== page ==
So how does zombie data reanimate and multiply?
In a corporate setting, employees use PST files as a convenient filing system in Outlook during their tenure, and back PST files on hard drives daily. When the employee leaves, the IT Department, during the handover process, duplicates both the daily back-up and the latest packaged version when the employee leaves. For continuity, new employees may be given replicas of former employee's emails - thereby creating at least four copies of each PST file.
Infested with irrelevant data, the new zombie computer continues to store PST files on the corporate networks. Prone to corruption, the zombie computers and PST files can be used by hackers to breach security and carry out malicious attacks. In a corporate world where data is the lifeblood, this can constitute a fatal threat.
Economic Impacts of A 'Zombie Attack'
A 2014 study conducted by the Ponemon Institute found that the average cost of a data breach in 2014 exceeded US$5.85 million. That same year, Gartner analysts predicted a worldwide spending on information security reaching US$71.1 billion with the data loss prevention segment recording the fastest growth at 18.9 percent and security spending growing a further 8.2 percent in 2015 to US$76.9 billion. The increasing frequency and complexity of cyber-attacks makes security the highest ranking IT concern for Chief Information Officers; with more than half (51%) of CIOs surveyed voting security planning as the last item to receive budget cuts in 2015.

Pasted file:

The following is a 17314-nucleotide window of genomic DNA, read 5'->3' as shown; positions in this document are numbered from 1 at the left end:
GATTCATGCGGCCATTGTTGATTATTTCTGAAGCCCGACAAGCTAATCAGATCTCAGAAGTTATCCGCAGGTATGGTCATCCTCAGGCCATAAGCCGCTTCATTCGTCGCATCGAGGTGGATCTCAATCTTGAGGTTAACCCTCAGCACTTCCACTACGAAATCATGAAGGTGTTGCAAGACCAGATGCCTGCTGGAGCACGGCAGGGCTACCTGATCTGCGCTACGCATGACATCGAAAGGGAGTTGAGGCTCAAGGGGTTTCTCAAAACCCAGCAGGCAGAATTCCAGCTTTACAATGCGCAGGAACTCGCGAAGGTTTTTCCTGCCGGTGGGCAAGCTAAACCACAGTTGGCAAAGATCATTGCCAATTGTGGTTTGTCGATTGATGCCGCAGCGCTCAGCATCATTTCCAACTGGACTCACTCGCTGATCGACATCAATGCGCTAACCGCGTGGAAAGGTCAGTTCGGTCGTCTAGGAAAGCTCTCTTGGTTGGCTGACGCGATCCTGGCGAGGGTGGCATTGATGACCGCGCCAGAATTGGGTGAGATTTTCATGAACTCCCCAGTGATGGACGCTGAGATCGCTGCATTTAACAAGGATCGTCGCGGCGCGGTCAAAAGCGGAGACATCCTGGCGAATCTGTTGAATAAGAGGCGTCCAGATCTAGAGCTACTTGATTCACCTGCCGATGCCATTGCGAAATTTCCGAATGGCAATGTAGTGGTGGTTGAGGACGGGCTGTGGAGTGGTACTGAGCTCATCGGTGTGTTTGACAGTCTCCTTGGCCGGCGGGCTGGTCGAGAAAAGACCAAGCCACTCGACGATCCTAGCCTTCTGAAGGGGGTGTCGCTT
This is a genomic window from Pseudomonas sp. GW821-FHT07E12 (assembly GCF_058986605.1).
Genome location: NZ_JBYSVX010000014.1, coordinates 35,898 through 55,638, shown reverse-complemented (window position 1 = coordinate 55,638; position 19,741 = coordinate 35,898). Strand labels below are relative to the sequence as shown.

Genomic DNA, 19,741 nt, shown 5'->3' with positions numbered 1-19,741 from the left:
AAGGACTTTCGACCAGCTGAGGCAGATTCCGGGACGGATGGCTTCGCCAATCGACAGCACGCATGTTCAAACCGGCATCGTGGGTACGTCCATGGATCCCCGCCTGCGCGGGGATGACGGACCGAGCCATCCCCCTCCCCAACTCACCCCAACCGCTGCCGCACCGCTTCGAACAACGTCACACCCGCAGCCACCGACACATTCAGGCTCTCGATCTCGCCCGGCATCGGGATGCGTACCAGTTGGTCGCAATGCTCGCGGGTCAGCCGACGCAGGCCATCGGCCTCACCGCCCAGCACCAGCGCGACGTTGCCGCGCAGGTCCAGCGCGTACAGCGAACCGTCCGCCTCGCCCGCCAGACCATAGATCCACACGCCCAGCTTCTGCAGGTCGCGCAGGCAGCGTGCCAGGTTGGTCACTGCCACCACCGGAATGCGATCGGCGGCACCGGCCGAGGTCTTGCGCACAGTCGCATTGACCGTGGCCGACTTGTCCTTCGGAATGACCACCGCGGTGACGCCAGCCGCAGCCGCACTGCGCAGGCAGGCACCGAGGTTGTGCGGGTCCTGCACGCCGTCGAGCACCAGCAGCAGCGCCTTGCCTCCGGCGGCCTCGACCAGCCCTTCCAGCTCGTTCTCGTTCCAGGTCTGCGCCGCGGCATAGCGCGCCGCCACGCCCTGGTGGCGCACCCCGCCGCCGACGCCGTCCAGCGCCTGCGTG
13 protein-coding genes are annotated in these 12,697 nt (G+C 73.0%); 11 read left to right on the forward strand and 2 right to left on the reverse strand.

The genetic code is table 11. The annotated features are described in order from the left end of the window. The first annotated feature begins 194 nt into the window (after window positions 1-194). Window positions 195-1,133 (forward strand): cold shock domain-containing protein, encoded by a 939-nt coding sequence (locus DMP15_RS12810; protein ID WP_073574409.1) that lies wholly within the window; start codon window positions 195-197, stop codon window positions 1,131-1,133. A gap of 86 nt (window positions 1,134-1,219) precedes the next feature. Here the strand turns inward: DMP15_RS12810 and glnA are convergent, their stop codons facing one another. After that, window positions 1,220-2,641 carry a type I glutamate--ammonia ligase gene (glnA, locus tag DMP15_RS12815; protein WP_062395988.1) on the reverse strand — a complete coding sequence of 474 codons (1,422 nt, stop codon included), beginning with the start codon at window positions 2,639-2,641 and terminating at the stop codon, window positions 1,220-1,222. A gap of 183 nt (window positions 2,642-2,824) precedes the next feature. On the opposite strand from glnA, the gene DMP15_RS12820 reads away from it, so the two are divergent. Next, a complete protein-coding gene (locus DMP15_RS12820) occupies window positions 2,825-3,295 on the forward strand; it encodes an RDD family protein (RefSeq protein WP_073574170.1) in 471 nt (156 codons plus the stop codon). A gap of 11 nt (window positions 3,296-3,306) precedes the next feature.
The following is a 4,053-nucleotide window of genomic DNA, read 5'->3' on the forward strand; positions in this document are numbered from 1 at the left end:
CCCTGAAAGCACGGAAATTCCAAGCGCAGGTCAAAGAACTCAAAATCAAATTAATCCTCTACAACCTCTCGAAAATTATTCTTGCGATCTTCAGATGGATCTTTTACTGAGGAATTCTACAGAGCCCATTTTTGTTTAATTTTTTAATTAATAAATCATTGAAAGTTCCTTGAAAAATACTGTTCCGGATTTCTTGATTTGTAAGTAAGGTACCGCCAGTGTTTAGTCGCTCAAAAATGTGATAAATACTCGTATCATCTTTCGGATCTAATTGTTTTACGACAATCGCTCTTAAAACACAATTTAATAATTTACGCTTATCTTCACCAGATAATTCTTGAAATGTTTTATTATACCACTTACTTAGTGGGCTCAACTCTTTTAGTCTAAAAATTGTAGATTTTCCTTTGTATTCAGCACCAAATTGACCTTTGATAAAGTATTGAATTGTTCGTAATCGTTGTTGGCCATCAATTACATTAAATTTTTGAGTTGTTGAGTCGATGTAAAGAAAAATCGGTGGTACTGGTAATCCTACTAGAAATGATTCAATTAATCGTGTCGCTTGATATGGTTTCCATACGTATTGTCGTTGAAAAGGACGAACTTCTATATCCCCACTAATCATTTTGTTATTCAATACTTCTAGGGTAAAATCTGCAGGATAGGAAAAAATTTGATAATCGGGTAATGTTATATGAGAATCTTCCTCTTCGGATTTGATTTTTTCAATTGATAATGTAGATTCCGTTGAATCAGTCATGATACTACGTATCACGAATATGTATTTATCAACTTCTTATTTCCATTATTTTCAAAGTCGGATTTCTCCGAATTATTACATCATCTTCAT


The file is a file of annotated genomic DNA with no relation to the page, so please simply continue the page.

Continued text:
The study also showed that as many as 90 percent of malware-infected computers in Singapore are located in the Central Business District (CBD), making the city a target for hackers interested in getting hold of valuable financial information. Additionally, studies have shown that an advanced hacker phishes out data for an average 229 days before being detected.
While these statistics do not singularly identify the direct impacts of a zombie attack, they paint a grim picture should zombie data be allowed to breed in one's IT infrastructure. Undeniably, the extent of a botnet threat is severe as they are constantly evolving to outwit security defenses; representing a fundamental threat to the operational capabilities and economic stability of an organization.
A Simple Cure
The solution luckily is rather straightforward and it starts with the organization acknowledging the existence of such data in their network and deploying the required tools to intuitively find and eliminate it. Tackling the first issue of storage, PST files can be reduced to redundancy with a modern cloud-based archiving solution. A cloud-based solution is also easily managed, allowing tracking commands to be customized and activated upon request. Effective cloud-based solutions tackle these zombie files by deploying sequences to accurately classify the owners of orphaned or zombie PST files and allow the IT team to migrate, manage and eliminate them. Often, the data becomes too tedious and too large to comb through but with management solutions, the files are probed on a broad, automated basis and provide the mandatory details, allowing for retention decisions to be made.
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